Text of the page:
That kind of connectivity is often lacking where U.S. forces operate, but AI could still make a big difference in achieving missions. So U.S. SOCOM is developing an entirely new understanding of not just how to expand artificial intelligence, but how to shrink it, determining which problems operators face could be overcome with a small amount of artificial intelligence.. That’s a fundamentally different challenge than the one that the commercial world faces as it develops AI for consumer uses.
Through a broad effort launched in 2019 to create what Sanders calls hyper-enabled operators, SOCOM has been looking to define what areas to focus on. “What are use cases where I can create some things that AI at the edge can process? Things like being able to tell a direction, a distance,” she said.
One of the challenges that arose early in SOCOM’s conversation with operators was translation, which hindered attempts to train Syrian opposition forces against ISIS. The U.S. is still a decade away from giving soldiers a handheld translator that works on obscure dialects and doesn’t need cloud connectivity to deliver fluency, Sanders said. So SOCOM is breaking the problem into smaller pieces, to create software tools that are useful now. That means anticipating what sort of communication is absolutely necessary.
“We’re doing a six-month effort where we are doing a representative language (not a high-density language)... to figure out how big that thesaurus needs to be. How much flexibility does it need to have to be operationally relevant? That’s an example where processing at the edge is going to limit us. Those analytics need power to run,” she says.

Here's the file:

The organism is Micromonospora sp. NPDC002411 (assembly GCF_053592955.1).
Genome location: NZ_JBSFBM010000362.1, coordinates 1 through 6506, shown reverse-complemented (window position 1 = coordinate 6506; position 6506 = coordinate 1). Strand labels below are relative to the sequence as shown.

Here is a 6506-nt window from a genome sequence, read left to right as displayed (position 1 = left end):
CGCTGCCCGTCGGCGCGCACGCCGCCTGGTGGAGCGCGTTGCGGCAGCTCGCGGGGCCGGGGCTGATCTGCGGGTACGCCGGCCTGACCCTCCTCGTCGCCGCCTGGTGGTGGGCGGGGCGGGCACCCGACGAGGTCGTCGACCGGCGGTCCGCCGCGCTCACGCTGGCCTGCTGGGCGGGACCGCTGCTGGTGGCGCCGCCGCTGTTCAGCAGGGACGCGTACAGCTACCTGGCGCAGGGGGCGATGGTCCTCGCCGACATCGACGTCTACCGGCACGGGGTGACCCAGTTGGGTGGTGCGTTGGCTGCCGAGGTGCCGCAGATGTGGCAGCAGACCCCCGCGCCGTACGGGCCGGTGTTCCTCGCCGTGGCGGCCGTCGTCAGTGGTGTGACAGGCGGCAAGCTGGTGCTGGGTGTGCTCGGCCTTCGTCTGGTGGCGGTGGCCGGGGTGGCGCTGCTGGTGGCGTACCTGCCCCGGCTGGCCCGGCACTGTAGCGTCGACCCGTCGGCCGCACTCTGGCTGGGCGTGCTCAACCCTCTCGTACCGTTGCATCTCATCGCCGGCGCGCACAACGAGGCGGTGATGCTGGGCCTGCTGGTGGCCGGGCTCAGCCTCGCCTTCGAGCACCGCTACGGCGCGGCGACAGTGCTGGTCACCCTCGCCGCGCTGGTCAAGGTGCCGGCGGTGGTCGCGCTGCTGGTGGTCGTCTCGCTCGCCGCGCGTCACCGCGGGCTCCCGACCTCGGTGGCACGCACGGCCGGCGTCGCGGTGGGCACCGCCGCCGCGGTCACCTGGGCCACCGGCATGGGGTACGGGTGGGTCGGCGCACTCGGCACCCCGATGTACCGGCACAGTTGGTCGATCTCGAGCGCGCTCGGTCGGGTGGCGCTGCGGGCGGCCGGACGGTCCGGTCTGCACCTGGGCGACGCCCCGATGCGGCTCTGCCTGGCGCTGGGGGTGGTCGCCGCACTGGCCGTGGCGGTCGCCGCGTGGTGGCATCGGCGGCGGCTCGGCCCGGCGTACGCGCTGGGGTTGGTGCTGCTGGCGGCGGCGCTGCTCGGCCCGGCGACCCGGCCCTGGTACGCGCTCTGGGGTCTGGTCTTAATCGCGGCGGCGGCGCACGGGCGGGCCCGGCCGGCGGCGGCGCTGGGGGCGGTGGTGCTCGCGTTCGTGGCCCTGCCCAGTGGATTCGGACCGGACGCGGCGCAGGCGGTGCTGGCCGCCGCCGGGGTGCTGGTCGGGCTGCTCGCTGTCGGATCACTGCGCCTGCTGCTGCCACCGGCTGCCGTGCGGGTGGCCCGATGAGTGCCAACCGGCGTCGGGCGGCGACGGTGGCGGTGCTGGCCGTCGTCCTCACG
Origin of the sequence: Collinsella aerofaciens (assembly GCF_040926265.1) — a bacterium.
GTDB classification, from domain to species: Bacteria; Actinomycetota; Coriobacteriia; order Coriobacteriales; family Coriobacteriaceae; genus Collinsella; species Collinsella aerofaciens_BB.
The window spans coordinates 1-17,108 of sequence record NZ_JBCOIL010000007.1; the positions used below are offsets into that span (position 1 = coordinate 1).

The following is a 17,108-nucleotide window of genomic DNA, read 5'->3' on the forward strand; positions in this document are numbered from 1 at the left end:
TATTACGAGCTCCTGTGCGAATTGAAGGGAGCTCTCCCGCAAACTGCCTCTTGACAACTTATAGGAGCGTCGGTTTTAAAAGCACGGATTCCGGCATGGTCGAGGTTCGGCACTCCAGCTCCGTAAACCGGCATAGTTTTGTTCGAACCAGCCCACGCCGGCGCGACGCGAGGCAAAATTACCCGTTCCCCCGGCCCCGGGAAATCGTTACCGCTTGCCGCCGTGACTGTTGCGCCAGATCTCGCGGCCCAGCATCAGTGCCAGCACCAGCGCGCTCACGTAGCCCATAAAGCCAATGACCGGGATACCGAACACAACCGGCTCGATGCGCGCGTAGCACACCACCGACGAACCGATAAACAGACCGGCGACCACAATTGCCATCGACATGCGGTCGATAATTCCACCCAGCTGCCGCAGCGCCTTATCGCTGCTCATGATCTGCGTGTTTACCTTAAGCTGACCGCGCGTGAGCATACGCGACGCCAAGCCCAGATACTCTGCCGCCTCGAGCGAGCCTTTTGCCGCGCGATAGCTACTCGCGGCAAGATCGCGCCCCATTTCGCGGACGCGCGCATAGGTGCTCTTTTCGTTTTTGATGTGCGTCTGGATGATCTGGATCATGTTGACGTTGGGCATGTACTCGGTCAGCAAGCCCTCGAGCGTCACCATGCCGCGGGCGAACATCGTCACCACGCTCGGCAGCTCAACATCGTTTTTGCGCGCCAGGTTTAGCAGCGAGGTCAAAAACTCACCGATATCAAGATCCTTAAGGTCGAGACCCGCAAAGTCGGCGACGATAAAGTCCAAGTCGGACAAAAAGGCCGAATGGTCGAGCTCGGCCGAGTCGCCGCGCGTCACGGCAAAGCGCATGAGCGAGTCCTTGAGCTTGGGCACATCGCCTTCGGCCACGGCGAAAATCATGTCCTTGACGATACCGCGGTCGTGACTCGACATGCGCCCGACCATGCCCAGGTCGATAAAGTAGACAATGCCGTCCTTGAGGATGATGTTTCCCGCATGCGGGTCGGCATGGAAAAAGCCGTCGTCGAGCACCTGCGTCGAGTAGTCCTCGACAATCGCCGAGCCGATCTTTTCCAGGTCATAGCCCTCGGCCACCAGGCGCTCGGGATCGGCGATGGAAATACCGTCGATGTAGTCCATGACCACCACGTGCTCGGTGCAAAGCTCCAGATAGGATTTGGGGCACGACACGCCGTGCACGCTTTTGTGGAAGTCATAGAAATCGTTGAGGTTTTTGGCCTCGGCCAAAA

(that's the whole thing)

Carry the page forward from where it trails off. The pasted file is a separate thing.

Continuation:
DARPA is working a similar set of challenges through several programs. The key, DARPA program manager John Waterston said, is to “give the computer the problems that are just beyond the scale of the human operator.”
One of his programs, called Phorcys, looks to integrate military tools like drones and sensors on commercial vessels. “There’s this multi-objective optimization that has to be done. To kind of say, what is the shipping traffic in the area? The surface picture? What is the mission you want to get done? The weather? The availability of communications and all these questions.” A big part of the program is figuring out what needs to be done by the computer and what needs to be done by a human, as well as what doesn’t actually need to happen at all. That’s not the sort of design choices programmers face in Silicon Valley, where off-platform cloud capabilities are always available.